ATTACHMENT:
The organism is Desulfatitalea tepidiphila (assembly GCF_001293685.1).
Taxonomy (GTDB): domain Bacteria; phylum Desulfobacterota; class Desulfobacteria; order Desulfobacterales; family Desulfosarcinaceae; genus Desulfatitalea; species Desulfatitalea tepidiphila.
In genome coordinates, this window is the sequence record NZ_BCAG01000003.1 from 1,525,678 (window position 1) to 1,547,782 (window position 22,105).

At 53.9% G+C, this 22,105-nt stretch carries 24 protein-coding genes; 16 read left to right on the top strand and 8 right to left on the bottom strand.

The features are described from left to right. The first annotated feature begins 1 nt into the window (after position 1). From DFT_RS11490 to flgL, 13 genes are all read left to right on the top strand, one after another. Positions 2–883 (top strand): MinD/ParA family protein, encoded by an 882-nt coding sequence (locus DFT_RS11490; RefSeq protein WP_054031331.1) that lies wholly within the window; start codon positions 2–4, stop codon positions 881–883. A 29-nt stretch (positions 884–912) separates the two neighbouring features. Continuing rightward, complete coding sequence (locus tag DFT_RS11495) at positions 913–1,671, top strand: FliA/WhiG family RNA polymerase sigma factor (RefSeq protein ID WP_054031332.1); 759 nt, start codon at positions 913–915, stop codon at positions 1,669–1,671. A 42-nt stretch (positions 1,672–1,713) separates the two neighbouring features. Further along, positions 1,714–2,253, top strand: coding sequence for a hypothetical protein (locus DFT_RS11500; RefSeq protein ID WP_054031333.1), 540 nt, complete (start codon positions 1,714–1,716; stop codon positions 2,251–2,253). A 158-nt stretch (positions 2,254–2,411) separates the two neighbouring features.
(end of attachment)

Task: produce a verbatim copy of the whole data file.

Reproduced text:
The organism is Desulfatitalea tepidiphila (assembly GCF_001293685.1).
Taxonomy (GTDB): domain Bacteria; phylum Desulfobacterota; class Desulfobacteria; order Desulfobacterales; family Desulfosarcinaceae; genus Desulfatitalea; species Desulfatitalea tepidiphila.
In genome coordinates, this window is the sequence record NZ_BCAG01000003.1 from 1,525,678 (window position 1) to 1,547,782 (window position 22,105).

At 53.9% G+C, this 22,105-nt stretch carries 24 protein-coding genes; 16 read left to right on the top strand and 8 right to left on the bottom strand.

The features are described from left to right. The first annotated feature begins 1 nt into the window (after position 1). From DFT_RS11490 to flgL, 13 genes are all read left to right on the top strand, one after another. Positions 2–883 (top strand): MinD/ParA family protein, encoded by an 882-nt coding sequence (locus DFT_RS11490; RefSeq protein WP_054031331.1) that lies wholly within the window; start codon positions 2–4, stop codon positions 881–883. A 29-nt stretch (positions 884–912) separates the two neighbouring features. Continuing rightward, complete coding sequence (locus tag DFT_RS11495) at positions 913–1,671, top strand: FliA/WhiG family RNA polymerase sigma factor (RefSeq protein ID WP_054031332.1); 759 nt, start codon at positions 913–915, stop codon at positions 1,669–1,671. A 42-nt stretch (positions 1,672–1,713) separates the two neighbouring features. Further along, positions 1,714–2,253, top strand: coding sequence for a hypothetical protein (locus DFT_RS11500; RefSeq protein ID WP_054031333.1), 540 nt, complete (start codon positions 1,714–1,716; stop codon positions 2,251–2,253). A 158-nt stretch (positions 2,254–2,411) separates the two neighbouring features.